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Poker is a family of card games that share betting rules and usually hand rankings. Poker games differ in how the cards are dealt, how hands may be formed, whether the high or low hand wins the pot in a showdown (in some games, the pot is split between the high and low hands), limits on bet sizes, and how many rounds of betting are allowed.
In most modern poker games, the first round of betting begins with some form of forced bet by one of the players. In standard poker, each player is betting that the hand he has will be the highest ranked. The action then proceeds clockwise around the table and each player in turn must either match the maximum previous bet or fold, losing the amount bet so far and all further interest in the hand. A player who matches a bet may also "raise," or increase the bet. The betting round ends when all players have either matched the last bet or folded. If all but one player fold on any round, then the remaining player collects the pot and may choose to show or conceal their hand. If more than one player remains in contention after the final betting round, the hands are revealed and the player with the winning hand takes the pot. With the exception of initial forced bets, money is only placed into the pot voluntarily by a player who, at least in theory, rationally believes the bet has positive expected value. Thus, while the outcome of any particular hand significantly involves chance, the long-run expectations of the players are determined by their actions chosen on the basis of probability, psychology and game theory.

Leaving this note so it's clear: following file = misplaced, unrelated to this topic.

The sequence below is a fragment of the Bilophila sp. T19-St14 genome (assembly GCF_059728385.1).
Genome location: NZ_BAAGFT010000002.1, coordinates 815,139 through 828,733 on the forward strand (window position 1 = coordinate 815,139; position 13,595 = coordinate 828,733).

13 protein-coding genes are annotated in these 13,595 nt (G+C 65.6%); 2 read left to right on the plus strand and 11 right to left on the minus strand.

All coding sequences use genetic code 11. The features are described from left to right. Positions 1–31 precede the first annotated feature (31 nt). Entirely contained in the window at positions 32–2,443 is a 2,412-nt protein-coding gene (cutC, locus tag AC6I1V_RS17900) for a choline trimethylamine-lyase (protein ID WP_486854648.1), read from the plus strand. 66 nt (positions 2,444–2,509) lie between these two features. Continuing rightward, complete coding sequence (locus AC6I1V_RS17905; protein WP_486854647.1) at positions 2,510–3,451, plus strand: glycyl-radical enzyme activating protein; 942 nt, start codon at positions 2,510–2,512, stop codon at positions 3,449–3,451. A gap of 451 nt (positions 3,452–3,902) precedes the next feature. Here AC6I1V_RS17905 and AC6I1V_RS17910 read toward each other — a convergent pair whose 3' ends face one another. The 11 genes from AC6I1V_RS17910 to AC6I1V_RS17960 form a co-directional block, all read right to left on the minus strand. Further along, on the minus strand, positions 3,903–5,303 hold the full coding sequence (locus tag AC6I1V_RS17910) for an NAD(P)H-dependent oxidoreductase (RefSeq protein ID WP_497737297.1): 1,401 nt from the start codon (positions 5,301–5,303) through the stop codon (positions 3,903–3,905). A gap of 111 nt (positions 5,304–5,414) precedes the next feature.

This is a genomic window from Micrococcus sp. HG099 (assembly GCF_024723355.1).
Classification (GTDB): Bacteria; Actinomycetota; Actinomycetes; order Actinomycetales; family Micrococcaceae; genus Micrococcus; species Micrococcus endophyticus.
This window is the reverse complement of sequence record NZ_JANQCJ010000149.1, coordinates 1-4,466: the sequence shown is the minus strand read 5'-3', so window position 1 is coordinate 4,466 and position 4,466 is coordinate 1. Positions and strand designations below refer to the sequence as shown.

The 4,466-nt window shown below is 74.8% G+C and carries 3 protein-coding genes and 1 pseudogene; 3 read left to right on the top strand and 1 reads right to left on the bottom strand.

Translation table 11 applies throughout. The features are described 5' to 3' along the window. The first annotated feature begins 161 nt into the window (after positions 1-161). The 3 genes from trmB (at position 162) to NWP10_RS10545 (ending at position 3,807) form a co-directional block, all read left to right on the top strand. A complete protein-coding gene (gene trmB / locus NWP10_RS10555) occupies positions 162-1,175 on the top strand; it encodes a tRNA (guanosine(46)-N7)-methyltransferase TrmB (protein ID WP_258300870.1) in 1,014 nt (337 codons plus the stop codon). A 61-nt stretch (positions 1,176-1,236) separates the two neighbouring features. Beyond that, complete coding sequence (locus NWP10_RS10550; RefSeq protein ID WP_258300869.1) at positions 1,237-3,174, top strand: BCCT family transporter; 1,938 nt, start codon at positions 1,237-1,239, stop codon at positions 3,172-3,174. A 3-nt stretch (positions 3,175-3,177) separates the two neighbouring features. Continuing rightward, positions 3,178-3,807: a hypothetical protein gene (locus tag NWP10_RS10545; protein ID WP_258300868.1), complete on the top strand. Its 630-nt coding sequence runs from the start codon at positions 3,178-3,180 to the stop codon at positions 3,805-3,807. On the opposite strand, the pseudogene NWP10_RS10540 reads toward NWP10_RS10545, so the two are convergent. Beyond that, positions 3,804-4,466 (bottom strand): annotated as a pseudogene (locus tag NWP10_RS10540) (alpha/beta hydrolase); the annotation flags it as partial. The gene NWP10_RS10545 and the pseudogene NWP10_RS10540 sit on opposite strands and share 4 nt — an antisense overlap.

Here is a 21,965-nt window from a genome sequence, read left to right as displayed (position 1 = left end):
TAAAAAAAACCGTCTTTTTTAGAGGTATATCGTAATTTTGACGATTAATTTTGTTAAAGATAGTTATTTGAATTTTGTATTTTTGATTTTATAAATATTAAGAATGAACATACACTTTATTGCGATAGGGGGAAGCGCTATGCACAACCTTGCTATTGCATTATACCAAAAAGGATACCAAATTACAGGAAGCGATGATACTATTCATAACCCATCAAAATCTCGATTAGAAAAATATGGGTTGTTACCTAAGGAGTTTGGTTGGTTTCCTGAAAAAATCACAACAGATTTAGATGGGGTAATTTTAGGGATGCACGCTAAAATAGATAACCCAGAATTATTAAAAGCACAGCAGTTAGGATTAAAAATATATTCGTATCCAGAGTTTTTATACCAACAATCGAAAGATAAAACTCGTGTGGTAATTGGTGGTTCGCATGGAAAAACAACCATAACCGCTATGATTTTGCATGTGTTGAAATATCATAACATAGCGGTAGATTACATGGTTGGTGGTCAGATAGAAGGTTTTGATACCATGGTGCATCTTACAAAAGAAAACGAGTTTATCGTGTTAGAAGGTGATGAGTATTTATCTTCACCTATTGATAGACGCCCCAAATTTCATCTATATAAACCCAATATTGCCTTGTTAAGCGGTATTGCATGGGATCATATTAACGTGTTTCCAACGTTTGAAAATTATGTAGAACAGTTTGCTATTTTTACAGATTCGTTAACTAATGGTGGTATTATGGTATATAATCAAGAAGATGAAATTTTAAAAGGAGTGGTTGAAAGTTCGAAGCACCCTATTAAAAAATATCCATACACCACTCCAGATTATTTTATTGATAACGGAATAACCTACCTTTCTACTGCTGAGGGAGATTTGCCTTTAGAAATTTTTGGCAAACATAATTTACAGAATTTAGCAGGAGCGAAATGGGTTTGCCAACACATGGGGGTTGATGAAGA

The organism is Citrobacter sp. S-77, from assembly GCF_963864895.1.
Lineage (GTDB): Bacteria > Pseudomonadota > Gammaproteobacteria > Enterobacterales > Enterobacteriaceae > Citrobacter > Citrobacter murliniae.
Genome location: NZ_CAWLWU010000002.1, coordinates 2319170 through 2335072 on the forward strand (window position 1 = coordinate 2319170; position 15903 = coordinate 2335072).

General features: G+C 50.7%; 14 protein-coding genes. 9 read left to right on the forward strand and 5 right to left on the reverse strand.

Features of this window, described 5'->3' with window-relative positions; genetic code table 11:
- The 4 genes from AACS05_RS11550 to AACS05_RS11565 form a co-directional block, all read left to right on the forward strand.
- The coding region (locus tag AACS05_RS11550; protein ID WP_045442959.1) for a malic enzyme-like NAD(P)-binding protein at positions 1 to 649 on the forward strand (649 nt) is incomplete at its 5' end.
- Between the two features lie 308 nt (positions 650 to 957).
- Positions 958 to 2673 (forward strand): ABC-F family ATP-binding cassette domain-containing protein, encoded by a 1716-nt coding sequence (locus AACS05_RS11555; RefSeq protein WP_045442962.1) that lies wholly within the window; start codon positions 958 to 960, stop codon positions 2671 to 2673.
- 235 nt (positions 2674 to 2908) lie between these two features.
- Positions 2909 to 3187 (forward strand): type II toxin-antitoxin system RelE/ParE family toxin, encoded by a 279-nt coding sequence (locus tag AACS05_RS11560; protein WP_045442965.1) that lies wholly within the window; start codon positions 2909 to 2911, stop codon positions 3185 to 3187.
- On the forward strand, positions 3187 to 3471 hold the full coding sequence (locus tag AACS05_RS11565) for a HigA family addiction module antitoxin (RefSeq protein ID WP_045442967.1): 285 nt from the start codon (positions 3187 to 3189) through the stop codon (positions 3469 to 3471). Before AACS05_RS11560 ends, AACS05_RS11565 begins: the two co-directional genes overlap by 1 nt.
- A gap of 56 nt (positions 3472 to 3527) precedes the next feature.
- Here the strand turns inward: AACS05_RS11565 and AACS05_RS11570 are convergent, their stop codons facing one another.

Poker has gained in popularity since the beginning of the 20th Century, and has gone from being primarily a recreational activity confined to small groups of mostly male enthusiasts, to a widely popular spectator activity with international audiences and multi-million dollar tournament prizes, with women being a constantly growing part of that audience.
This text uses material from Wikipedia, licensed under CC BY-SA